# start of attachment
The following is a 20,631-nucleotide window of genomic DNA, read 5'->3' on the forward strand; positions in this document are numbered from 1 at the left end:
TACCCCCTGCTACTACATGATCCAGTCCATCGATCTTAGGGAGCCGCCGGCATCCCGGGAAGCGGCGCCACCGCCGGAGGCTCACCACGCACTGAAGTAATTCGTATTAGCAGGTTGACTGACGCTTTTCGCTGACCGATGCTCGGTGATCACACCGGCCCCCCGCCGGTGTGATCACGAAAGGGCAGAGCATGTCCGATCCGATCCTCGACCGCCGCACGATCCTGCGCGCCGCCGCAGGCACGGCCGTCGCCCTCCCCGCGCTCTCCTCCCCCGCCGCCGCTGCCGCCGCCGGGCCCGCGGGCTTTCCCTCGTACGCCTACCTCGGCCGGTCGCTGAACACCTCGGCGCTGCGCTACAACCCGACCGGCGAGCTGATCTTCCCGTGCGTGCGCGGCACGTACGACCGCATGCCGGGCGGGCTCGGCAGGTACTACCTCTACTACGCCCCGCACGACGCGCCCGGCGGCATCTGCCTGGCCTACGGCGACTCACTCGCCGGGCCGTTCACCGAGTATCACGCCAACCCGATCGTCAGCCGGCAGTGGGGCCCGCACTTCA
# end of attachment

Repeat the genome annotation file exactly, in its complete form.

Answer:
The following is a 20,631-nucleotide window of genomic DNA, read 5'->3' on the forward strand; positions in this document are numbered from 1 at the left end:
TACCCCCTGCTACTACATGATCCAGTCCATCGATCTTAGGGAGCCGCCGGCATCCCGGGAAGCGGCGCCACCGCCGGAGGCTCACCACGCACTGAAGTAATTCGTATTAGCAGGTTGACTGACGCTTTTCGCTGACCGATGCTCGGTGATCACACCGGCCCCCCGCCGGTGTGATCACGAAAGGGCAGAGCATGTCCGATCCGATCCTCGACCGCCGCACGATCCTGCGCGCCGCCGCAGGCACGGCCGTCGCCCTCCCCGCGCTCTCCTCCCCCGCCGCCGCTGCCGCCGCCGGGCCCGCGGGCTTTCCCTCGTACGCCTACCTCGGCCGGTCGCTGAACACCTCGGCGCTGCGCTACAACCCGACCGGCGAGCTGATCTTCCCGTGCGTGCGCGGCACGTACGACCGCATGCCGGGCGGGCTCGGCAGGTACTACCTCTACTACGCCCCGCACGACGCGCCCGGCGGCATCTGCCTGGCCTACGGCGACTCACTCGCCGGGCCGTTCACCGAGTATCACGCCAACCCGATCGTCAGCCGGCAGTGGGGCCCGCACTTCA